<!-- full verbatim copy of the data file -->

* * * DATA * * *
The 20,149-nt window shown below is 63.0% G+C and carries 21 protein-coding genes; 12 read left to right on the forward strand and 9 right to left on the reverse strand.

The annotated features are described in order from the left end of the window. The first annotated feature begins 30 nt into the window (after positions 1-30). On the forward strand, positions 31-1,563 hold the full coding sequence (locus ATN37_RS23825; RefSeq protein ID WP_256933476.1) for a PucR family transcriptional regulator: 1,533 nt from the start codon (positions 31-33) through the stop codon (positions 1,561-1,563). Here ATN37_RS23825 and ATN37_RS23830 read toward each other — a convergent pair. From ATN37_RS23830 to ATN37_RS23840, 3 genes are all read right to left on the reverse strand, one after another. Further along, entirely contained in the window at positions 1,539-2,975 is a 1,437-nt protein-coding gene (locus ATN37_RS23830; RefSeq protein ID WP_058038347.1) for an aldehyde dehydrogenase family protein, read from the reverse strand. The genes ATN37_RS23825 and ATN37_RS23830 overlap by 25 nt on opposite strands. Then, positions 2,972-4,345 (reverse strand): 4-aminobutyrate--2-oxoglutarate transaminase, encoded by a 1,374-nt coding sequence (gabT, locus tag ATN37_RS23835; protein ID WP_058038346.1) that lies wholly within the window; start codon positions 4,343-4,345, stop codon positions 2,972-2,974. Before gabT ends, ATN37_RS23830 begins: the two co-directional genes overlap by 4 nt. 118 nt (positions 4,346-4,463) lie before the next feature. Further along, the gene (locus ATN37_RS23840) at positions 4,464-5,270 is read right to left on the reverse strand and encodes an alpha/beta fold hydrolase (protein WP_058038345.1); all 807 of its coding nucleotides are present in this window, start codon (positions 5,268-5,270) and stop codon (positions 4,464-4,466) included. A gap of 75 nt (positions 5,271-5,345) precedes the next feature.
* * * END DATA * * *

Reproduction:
The 20,149-nt window shown below is 63.0% G+C and carries 21 protein-coding genes; 12 read left to right on the forward strand and 9 right to left on the reverse strand.

The annotated features are described in order from the left end of the window. The first annotated feature begins 30 nt into the window (after positions 1-30). On the forward strand, positions 31-1,563 hold the full coding sequence (locus ATN37_RS23825; RefSeq protein ID WP_256933476.1) for a PucR family transcriptional regulator: 1,533 nt from the start codon (positions 31-33) through the stop codon (positions 1,561-1,563). Here ATN37_RS23825 and ATN37_RS23830 read toward each other — a convergent pair. From ATN37_RS23830 to ATN37_RS23840, 3 genes are all read right to left on the reverse strand, one after another. Further along, entirely contained in the window at positions 1,539-2,975 is a 1,437-nt protein-coding gene (locus ATN37_RS23830; RefSeq protein ID WP_058038347.1) for an aldehyde dehydrogenase family protein, read from the reverse strand. The genes ATN37_RS23825 and ATN37_RS23830 overlap by 25 nt on opposite strands. Then, positions 2,972-4,345 (reverse strand): 4-aminobutyrate--2-oxoglutarate transaminase, encoded by a 1,374-nt coding sequence (gabT, locus tag ATN37_RS23835; protein ID WP_058038346.1) that lies wholly within the window; start codon positions 4,343-4,345, stop codon positions 2,972-2,974. Before gabT ends, ATN37_RS23830 begins: the two co-directional genes overlap by 4 nt. 118 nt (positions 4,346-4,463) lie before the next feature. Further along, the gene (locus ATN37_RS23840) at positions 4,464-5,270 is read right to left on the reverse strand and encodes an alpha/beta fold hydrolase (protein WP_058038345.1); all 807 of its coding nucleotides are present in this window, start codon (positions 5,268-5,270) and stop codon (positions 4,464-4,466) included. A gap of 75 nt (positions 5,271-5,345) precedes the next feature.